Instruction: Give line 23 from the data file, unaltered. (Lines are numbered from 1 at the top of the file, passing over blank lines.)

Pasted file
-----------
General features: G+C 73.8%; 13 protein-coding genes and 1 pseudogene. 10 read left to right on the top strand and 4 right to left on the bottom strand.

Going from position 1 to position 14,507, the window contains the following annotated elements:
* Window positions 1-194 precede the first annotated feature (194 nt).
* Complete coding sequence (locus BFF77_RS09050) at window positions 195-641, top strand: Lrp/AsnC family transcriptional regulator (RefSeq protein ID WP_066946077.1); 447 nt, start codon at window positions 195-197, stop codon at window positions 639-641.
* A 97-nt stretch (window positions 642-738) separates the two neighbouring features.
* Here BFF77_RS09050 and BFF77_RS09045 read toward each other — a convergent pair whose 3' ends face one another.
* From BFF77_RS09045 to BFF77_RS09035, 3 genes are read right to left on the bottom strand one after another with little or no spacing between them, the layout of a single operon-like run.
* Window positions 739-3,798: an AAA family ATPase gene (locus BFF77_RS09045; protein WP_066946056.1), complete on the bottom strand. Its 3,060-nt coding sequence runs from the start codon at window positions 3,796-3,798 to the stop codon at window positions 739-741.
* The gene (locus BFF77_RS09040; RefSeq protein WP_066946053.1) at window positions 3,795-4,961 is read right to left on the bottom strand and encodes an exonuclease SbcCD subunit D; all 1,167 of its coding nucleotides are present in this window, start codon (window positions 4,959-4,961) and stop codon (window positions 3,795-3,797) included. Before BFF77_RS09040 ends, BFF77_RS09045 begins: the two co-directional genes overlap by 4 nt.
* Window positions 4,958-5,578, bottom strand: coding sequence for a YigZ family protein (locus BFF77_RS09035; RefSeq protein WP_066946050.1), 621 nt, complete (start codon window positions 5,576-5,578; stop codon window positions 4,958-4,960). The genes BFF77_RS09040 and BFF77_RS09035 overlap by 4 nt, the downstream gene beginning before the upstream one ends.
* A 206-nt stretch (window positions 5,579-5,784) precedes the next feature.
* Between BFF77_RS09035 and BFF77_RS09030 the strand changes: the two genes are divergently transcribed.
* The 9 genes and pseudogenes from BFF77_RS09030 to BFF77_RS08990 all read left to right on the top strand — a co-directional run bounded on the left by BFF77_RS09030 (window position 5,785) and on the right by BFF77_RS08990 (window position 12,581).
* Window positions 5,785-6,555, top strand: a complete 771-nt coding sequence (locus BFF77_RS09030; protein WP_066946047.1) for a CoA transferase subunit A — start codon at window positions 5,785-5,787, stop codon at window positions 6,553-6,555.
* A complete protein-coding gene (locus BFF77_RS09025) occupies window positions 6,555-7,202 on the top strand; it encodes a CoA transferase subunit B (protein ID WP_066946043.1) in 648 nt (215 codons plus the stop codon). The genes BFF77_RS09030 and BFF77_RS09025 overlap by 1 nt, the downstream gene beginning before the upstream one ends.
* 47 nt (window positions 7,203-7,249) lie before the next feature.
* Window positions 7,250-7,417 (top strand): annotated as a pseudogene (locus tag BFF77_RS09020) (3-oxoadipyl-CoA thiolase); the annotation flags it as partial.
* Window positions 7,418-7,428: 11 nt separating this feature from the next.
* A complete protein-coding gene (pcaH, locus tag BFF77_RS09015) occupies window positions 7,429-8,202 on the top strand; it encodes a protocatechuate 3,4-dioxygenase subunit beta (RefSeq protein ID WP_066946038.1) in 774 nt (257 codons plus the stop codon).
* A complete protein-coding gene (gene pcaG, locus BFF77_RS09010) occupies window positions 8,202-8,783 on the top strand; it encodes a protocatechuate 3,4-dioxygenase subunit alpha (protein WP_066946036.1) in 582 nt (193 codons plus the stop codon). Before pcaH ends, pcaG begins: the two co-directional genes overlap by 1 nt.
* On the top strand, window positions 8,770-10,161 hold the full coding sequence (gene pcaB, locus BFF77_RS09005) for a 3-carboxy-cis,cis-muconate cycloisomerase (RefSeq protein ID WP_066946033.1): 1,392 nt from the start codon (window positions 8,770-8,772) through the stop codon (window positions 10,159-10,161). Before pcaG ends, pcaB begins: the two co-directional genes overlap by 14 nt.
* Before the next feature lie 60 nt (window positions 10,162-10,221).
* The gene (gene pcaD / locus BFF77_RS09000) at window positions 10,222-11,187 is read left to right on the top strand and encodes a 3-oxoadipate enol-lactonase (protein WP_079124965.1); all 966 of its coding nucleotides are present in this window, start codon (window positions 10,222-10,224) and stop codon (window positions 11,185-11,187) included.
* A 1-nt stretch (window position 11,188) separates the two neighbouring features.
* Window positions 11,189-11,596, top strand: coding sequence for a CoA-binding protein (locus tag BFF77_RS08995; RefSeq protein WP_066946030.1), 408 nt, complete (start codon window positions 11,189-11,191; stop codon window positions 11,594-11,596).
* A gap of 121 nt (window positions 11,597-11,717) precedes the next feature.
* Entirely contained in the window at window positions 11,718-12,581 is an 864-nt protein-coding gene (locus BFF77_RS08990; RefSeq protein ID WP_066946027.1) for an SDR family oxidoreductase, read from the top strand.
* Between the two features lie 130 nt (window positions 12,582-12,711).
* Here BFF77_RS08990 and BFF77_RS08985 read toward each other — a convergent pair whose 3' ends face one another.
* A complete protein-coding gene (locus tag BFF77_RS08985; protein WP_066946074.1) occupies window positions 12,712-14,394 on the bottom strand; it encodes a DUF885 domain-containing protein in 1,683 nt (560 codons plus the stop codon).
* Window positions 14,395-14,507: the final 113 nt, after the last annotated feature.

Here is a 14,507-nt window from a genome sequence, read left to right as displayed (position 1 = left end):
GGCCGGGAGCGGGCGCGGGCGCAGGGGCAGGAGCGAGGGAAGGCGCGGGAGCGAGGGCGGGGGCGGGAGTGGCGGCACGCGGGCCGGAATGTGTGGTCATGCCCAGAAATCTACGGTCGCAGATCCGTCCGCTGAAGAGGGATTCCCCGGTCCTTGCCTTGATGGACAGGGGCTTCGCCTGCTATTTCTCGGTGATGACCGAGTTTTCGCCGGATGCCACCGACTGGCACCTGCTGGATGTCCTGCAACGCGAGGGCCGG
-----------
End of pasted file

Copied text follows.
* The gene (gene pcaD / locus BFF77_RS09000) at window positions 10,222-11,187 is read left to right on the top strand and encodes a 3-oxoadipate enol-lactonase (protein WP_079124965.1); all 966 of its coding nucleotides are present in this window, start codon (window positions 10,222-10,224) and stop codon (window positions 11,185-11,187) included.